(There are many bug checkers in OSM and it is quite possible that a neglected area somewhere lights up on the bug checker like a christmas tree - usually this means that it is high time for a mapper to go there and overhaul the place. If you fix all the cosmetic bugs, then the place won't be any better mapped - but by fixing the most obvious bugs that attract attention, you're maybe patching over the other problems that lie below the surface.)

Lack of understanding

A few days later a mapper from Taiwan messages you about something to do with your edit but you don't understand what he wants since it's written in Mandarin.

Potential for bad judgement

In a slightly more complex example, you might even have made a change that seemed obvious to you - e.g. "name=Mac Donald" to "name=McDonald's" - but it later turns out that your knowledge was insufficient to make this decision, and there are indeed some things where "name=Mac Donald" is totally correct.


Summing up, you had the best intentions but your edit did have quite a few negative consequences. Try to refrain from these types of edits; it is better to actually look at the area you're editing in, rather than just making mechanical corrections from afar.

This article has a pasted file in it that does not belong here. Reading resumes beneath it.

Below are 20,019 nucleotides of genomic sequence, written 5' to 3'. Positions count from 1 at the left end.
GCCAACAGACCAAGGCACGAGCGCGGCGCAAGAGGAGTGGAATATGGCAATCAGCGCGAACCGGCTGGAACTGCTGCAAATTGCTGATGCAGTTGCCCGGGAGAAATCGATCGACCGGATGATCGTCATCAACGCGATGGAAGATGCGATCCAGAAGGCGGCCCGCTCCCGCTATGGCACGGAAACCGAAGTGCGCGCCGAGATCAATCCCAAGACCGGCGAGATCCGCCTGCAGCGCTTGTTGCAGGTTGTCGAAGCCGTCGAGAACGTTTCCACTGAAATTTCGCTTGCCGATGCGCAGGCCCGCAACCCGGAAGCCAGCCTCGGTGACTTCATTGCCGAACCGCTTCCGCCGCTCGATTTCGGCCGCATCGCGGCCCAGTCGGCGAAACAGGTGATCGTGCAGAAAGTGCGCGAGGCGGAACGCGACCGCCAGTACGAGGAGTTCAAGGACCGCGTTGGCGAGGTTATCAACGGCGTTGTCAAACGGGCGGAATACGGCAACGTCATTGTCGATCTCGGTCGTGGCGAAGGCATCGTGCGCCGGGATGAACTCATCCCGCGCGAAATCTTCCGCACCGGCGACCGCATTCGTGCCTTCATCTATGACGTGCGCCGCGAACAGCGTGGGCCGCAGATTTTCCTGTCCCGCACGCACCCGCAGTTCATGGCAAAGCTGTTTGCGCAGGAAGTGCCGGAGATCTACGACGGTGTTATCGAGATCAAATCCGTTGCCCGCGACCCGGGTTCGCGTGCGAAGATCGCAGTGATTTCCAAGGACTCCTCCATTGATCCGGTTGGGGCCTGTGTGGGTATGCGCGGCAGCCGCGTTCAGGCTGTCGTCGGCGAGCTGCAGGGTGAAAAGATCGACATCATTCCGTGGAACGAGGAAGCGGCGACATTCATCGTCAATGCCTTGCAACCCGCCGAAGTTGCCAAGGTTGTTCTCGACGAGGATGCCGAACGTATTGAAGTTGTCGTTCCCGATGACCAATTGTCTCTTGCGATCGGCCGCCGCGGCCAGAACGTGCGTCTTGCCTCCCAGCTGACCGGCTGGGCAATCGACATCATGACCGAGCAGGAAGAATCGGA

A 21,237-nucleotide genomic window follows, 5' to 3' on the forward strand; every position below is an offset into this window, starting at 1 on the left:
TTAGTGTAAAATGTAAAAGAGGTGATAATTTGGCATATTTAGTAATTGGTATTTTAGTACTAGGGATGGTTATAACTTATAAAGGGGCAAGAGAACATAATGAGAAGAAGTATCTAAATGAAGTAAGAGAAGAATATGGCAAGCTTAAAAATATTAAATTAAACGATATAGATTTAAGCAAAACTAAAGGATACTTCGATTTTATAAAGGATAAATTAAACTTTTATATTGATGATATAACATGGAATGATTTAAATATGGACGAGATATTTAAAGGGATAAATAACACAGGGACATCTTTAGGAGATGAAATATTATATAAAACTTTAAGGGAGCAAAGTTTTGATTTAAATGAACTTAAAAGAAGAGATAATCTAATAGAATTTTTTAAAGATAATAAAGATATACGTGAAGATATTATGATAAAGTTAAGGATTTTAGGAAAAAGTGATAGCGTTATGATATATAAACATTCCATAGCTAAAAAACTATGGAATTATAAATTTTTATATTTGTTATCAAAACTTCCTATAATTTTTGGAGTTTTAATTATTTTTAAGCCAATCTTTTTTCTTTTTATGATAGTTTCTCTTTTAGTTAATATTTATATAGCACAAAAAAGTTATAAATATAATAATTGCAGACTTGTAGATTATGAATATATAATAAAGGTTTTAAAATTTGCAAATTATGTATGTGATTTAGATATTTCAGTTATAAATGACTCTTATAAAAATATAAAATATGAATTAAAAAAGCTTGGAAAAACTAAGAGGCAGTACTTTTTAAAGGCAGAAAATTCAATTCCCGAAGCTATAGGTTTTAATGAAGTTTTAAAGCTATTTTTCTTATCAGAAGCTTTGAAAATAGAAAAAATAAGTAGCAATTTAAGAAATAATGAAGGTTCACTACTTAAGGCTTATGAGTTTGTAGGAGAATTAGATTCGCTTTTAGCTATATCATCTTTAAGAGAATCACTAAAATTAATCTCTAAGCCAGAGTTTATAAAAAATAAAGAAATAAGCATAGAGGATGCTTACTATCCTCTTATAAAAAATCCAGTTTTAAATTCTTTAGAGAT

Oh, and did we mention the monthly meeting invitation from the San Salvador community that you're now receiving because you're one of the recent editors in their local area?

What should you do instead?

Here's what you should do when you detect a potential problem:

Understand the cause(s)

Firstly, before fixing anything, try and understand what the cause was. Perhaps an inexperienced mapper has edited some existing data that broke something that they didn't understand? You'll need to look at the mappers who have contributed to the problem, their relative experience, and what editors they are using (for example, an iD user may been not have seen the complicated reationship between multipoloygons, and a JOSM user may have stopped thinking about real-world data and thought only in terms of multipolygons - both can cause errors).

Get a first-hand look at the problem

If you can, go and actually survey the area. No, really, do actually go there. That way you'll get a full 3d picture in your head of what's there and how it relates to the aerial imagery. It also enables you to recognise features from imagery better, so you can see what sort of surface a path is, and (with water features) tell man-made ones from natural rivers and streams (difficult from imagery, especially when made by man 200 years ago). Maybe the area is inaccessible to everyone, in which case anyone would have to work from imagery and other out of copyright sources, but if it is accessible to local mappers then they are the best people to fix any problem because they will be able to do a proper survey.